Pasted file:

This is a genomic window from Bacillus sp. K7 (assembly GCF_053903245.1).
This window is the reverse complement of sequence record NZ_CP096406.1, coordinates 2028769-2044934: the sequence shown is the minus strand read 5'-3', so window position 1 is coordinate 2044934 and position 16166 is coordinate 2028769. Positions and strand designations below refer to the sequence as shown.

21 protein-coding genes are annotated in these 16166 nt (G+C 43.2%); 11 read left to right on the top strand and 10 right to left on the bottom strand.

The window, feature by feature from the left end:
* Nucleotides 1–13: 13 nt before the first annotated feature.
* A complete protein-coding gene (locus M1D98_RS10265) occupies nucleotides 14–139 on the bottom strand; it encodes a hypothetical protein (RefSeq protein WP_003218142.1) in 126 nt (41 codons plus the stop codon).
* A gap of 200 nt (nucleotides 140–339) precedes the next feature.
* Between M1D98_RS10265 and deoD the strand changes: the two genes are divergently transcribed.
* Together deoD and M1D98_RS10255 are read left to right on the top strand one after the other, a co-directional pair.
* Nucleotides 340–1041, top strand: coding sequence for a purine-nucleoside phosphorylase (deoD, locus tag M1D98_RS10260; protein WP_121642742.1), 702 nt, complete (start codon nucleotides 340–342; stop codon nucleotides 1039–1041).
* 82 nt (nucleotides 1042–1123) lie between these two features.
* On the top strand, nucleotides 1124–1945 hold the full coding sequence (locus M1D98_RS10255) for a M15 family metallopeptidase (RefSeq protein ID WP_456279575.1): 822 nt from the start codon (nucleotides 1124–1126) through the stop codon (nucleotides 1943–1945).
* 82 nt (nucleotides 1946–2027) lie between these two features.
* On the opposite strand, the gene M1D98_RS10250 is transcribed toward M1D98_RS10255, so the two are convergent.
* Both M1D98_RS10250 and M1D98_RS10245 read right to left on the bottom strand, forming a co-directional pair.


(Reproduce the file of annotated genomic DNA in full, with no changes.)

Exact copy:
This is a genomic window from Bacillus sp. K7 (assembly GCF_053903245.1).
This window is the reverse complement of sequence record NZ_CP096406.1, coordinates 2028769-2044934: the sequence shown is the minus strand read 5'-3', so window position 1 is coordinate 2044934 and position 16166 is coordinate 2028769. Positions and strand designations below refer to the sequence as shown.

21 protein-coding genes are annotated in these 16166 nt (G+C 43.2%); 11 read left to right on the top strand and 10 right to left on the bottom strand.

The window, feature by feature from the left end:
* Nucleotides 1–13: 13 nt before the first annotated feature.
* A complete protein-coding gene (locus M1D98_RS10265) occupies nucleotides 14–139 on the bottom strand; it encodes a hypothetical protein (RefSeq protein WP_003218142.1) in 126 nt (41 codons plus the stop codon).
* A gap of 200 nt (nucleotides 140–339) precedes the next feature.
* Between M1D98_RS10265 and deoD the strand changes: the two genes are divergently transcribed.
* Together deoD and M1D98_RS10255 are read left to right on the top strand one after the other, a co-directional pair.
* Nucleotides 340–1041, top strand: coding sequence for a purine-nucleoside phosphorylase (deoD, locus tag M1D98_RS10260; protein WP_121642742.1), 702 nt, complete (start codon nucleotides 340–342; stop codon nucleotides 1039–1041).
* 82 nt (nucleotides 1042–1123) lie between these two features.
* On the top strand, nucleotides 1124–1945 hold the full coding sequence (locus M1D98_RS10255) for a M15 family metallopeptidase (RefSeq protein ID WP_456279575.1): 822 nt from the start codon (nucleotides 1124–1126) through the stop codon (nucleotides 1943–1945).
* 82 nt (nucleotides 1946–2027) lie between these two features.
* On the opposite strand, the gene M1D98_RS10250 is transcribed toward M1D98_RS10255, so the two are convergent.
* Both M1D98_RS10250 and M1D98_RS10245 read right to left on the bottom strand, forming a co-directional pair.